It’s great if you’re contributing regularly to KiwiSaver. It’s a good way to save for retirement, and you can also use the money to help buy your first home.

But sometimes, life gets in the way of your best intentions to save.

Saving is a habit you don’t want to break, but having debt or unexpected costs can change the amount of money you can afford to save.

Maybe you need to pay extra bills, support your family, or pay off a loan faster. If ‘life happens’, you may want to press pause on your automatic KiwiSaver contributions.

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What can you do?

The IRD calls this pause a ‘savings suspension’, previously a ‘contributions holiday’.

If you’ve been a KiwiSaver member for 12 months or more, you can take a break from contributing. You won’t need to provide any reasons, either.

If you haven’t contributed to your KiwiSaver for at least 12 months, you can apply to the Inland Revenue Department for an early savings suspension, but you need to prove you’re struggling to pay your contributions.

There’s strict criteria, and you may need to show evidence. This application may not be accepted if you, for example, overindulged and spent too much!

Savings suspensions are for three months to a year. If you’ve applied for an early suspension, the IRD will work out an appropriate term with you.

Apply through your KiwiSaver portal, which is the part of the IRD website showing your KiwiSaver details. Or you can download a form from the IRD website and mail it to them instead. If you’re stuck, call your KiwiSaver provider for help.

If your application is accepted, the IRD will tell your employer to stop deducting KiwiSaver contributions from your pay.

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Is stopping contributions a good idea?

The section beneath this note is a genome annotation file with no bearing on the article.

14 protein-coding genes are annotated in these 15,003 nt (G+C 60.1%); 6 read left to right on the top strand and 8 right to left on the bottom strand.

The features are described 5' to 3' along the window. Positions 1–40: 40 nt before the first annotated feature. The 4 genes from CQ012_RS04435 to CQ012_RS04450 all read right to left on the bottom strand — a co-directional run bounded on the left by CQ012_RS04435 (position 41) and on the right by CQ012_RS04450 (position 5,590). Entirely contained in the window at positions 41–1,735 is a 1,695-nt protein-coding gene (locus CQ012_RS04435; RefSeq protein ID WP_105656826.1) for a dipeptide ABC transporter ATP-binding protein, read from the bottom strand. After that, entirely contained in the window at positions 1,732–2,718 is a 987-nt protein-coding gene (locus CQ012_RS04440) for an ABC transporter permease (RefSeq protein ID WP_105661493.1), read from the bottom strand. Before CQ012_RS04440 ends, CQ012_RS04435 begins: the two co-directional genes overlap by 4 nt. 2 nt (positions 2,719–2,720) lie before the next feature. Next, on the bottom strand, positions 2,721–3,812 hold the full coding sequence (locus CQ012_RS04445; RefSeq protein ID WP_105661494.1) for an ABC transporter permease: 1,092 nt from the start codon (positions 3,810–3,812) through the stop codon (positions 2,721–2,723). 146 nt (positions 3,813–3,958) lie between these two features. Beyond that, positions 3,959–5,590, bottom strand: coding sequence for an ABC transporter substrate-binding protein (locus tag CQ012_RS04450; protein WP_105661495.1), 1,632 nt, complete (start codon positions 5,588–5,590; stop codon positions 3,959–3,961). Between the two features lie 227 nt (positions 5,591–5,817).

Remember, pausing your payments might have a short-term benefit, but it also has disadvantages you might want to consider.

When you stop contributing, your employer stops too. You could miss out on any returns on your investment – the smaller your balance, the lower the dollar impact of returns. And, if stopping means you haven’t saved enough to get the full government contribution (an extra $521 a year if you’re contributing enough) you’ll miss out on most or all of that, too.

In short, think hard about whether you really need to go on a savings suspension.

Perhaps you could lower your contributions rate instead, or try making up the difference with voluntary contributions when you can.

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Story by Katharina Battenhausen, Pie Funds

Published 6 May 2019

Pie Funds Management Limited is the issuer of the JUNO KiwiSaver Scheme. You can read our Product Disclosure Statement here. This article is general in nature only and has not taken into account any particular person’s objectives or circumstances. We recommend you speak with a financial adviser. All content is correct at time of publication date.